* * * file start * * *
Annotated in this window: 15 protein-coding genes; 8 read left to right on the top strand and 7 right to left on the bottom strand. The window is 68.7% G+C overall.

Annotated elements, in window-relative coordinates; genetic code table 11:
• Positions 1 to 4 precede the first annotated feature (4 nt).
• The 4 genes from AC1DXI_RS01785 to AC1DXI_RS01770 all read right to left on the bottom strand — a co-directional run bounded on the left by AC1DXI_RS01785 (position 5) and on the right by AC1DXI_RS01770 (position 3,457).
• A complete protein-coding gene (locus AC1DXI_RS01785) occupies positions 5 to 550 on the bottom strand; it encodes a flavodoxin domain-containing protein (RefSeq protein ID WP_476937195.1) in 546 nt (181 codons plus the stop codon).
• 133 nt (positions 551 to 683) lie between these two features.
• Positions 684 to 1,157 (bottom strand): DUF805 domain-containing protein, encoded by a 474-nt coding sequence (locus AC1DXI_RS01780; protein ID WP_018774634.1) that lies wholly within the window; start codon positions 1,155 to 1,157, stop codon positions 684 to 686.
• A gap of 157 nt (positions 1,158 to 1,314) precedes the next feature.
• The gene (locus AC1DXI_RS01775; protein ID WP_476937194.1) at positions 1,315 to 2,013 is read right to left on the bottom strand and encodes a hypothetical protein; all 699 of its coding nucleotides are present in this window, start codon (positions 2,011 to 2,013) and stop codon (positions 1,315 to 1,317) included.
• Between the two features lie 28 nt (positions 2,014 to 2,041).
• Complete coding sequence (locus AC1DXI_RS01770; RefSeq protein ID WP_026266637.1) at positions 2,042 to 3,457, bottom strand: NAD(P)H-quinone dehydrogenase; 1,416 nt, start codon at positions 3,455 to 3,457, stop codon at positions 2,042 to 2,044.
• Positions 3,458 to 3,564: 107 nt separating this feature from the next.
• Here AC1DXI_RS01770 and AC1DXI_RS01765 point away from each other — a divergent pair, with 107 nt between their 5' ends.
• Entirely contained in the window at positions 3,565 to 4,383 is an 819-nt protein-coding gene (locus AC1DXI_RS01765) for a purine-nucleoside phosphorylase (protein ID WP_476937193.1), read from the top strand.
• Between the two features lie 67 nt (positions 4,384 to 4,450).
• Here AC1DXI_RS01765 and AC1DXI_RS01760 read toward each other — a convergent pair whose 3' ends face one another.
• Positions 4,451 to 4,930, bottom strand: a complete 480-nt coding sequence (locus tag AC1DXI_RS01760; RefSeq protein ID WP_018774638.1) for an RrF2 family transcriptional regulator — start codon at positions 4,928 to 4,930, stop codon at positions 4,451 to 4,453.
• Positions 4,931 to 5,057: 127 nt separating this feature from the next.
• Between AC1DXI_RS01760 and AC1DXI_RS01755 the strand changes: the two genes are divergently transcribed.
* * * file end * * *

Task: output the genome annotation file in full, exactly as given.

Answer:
Annotated in this window: 15 protein-coding genes; 8 read left to right on the top strand and 7 right to left on the bottom strand. The window is 68.7% G+C overall.

Annotated elements, in window-relative coordinates; genetic code table 11:
• Positions 1 to 4 precede the first annotated feature (4 nt).
• The 4 genes from AC1DXI_RS01785 to AC1DXI_RS01770 all read right to left on the bottom strand — a co-directional run bounded on the left by AC1DXI_RS01785 (position 5) and on the right by AC1DXI_RS01770 (position 3,457).
• A complete protein-coding gene (locus AC1DXI_RS01785) occupies positions 5 to 550 on the bottom strand; it encodes a flavodoxin domain-containing protein (RefSeq protein ID WP_476937195.1) in 546 nt (181 codons plus the stop codon).
• 133 nt (positions 551 to 683) lie between these two features.
• Positions 684 to 1,157 (bottom strand): DUF805 domain-containing protein, encoded by a 474-nt coding sequence (locus AC1DXI_RS01780; protein ID WP_018774634.1) that lies wholly within the window; start codon positions 1,155 to 1,157, stop codon positions 684 to 686.
• A gap of 157 nt (positions 1,158 to 1,314) precedes the next feature.
• The gene (locus AC1DXI_RS01775; protein ID WP_476937194.1) at positions 1,315 to 2,013 is read right to left on the bottom strand and encodes a hypothetical protein; all 699 of its coding nucleotides are present in this window, start codon (positions 2,011 to 2,013) and stop codon (positions 1,315 to 1,317) included.
• Between the two features lie 28 nt (positions 2,014 to 2,041).
• Complete coding sequence (locus AC1DXI_RS01770; RefSeq protein ID WP_026266637.1) at positions 2,042 to 3,457, bottom strand: NAD(P)H-quinone dehydrogenase; 1,416 nt, start codon at positions 3,455 to 3,457, stop codon at positions 2,042 to 2,044.
• Positions 3,458 to 3,564: 107 nt separating this feature from the next.
• Here AC1DXI_RS01770 and AC1DXI_RS01765 point away from each other — a divergent pair, with 107 nt between their 5' ends.
• Entirely contained in the window at positions 3,565 to 4,383 is an 819-nt protein-coding gene (locus AC1DXI_RS01765) for a purine-nucleoside phosphorylase (protein ID WP_476937193.1), read from the top strand.
• Between the two features lie 67 nt (positions 4,384 to 4,450).
• Here AC1DXI_RS01765 and AC1DXI_RS01760 read toward each other — a convergent pair whose 3' ends face one another.
• Positions 4,451 to 4,930, bottom strand: a complete 480-nt coding sequence (locus tag AC1DXI_RS01760; RefSeq protein ID WP_018774638.1) for an RrF2 family transcriptional regulator — start codon at positions 4,928 to 4,930, stop codon at positions 4,451 to 4,453.
• Positions 4,931 to 5,057: 127 nt separating this feature from the next.
• Between AC1DXI_RS01760 and AC1DXI_RS01755 the strand changes: the two genes are divergently transcribed.